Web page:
Subscribe to our mailing list

* indicates required
Email Format

Home > Learn Something New > Learn Something New: Amanuensis

Learn Something New: Amanuensis

July 6th, 2014

It doesn’t matter how old you get, there is always something new to learn. Sometimes these new things are words or concepts you have heard all your life, but perhaps you never understood. Learn Something New is a series that will highlight some of the things I learn, big and small in the coming days. — Douglas


I have come across this word several times in the last few months and while it is somewhat easy to figure out its meaning via context, it was unknown enough to me to send me scrambling for my Google Search to delve into it a bit farther. This “Use over Time” chart from Google seems to indicate that the usage of the word is slightly on the rise, which may account for the multiple times I have bumped into it in newly released books including the book mentioned in the last Learn Something New post, The Swerve.

Amanuensis Word Usage Chart from Google. com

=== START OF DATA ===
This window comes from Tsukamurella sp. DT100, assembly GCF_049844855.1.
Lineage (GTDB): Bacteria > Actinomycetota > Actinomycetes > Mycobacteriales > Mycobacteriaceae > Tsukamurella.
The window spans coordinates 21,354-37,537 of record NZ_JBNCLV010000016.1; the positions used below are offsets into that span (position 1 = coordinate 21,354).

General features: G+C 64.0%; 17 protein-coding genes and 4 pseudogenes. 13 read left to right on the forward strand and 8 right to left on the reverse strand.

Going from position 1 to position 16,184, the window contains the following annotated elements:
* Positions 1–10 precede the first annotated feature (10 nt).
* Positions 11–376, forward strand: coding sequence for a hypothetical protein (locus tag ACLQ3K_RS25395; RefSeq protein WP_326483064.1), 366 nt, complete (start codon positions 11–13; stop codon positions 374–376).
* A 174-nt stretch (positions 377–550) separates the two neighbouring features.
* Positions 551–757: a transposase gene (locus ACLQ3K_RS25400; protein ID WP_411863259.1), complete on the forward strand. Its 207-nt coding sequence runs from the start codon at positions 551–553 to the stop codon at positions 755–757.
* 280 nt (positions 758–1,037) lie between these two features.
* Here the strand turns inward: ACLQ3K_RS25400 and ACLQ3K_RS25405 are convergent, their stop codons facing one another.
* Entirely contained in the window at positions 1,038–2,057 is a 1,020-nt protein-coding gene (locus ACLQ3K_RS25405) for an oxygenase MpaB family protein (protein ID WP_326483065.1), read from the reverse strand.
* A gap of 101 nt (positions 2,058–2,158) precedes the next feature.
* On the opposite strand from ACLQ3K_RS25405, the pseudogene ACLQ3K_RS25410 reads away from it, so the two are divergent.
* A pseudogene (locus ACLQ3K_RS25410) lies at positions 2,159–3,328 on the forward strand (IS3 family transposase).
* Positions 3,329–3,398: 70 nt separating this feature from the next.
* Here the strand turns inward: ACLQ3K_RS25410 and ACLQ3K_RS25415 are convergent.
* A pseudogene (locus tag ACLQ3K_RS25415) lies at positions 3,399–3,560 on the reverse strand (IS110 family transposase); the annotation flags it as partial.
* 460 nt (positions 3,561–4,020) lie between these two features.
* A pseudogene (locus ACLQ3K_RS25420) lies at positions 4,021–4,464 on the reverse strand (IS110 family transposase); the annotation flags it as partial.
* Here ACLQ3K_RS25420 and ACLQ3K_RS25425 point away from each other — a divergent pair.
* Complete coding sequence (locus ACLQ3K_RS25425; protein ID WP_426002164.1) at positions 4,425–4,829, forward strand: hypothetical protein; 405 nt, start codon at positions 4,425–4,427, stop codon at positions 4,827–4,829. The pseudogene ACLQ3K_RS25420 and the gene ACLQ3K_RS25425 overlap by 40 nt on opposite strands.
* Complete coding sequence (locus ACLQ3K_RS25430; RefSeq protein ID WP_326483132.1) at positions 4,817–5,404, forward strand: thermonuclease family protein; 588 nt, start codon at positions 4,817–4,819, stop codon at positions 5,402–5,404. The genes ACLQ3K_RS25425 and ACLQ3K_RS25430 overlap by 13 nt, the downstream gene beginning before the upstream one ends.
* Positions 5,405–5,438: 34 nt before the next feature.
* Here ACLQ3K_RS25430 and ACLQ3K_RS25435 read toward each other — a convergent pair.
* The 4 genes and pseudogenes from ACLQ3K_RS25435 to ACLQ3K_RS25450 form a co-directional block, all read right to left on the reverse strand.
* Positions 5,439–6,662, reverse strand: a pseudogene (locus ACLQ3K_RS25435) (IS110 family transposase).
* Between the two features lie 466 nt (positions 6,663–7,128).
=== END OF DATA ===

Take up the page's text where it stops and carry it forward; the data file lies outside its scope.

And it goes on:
Amanuensis chart

So, what is Amanuensis? The quick and dirty answer is “a literary or artistic assistant, in particular one who takes dictation or copies manuscripts.” In context of my reading, it also seems to be more generically applied as meaning “a right hand man” or a dedicated assistant. Like a lot of Latin terms, it even pops up in Harry Potter in the name of a shop in Diagon Alley, Amanuensis Quills. It is always interesting to see an archaic term like this come back into usage. It also points out the packrat nature of English to absorb and use words from all sorts of different languages.

 The word originated in ancient Rome, for a slave at his master’s personal service “within hand reach”, performing any command; later it was specifically applied to an intimately trusted servant (often a freedman) acting as a personal secretary.

 A similar semantic evolution occurred at the French royal court, where the secrétaire de la main du roi, originally a lowly clerk specializing in producing, at royal command, the Sovereign’s signature on more documents than he cared to put his pen to, developed into the secrétaires d’état, the first permanent portfolio ministers, to which the British Secretaries of State would be the counterpart.

The term is often used interchangeably with secretary or scribe. — Wikipedia

More information on Syllabus and other Word Origins:


Previously on Learn Something New:

Categories: Learn Something New Tags:
Comments are closed.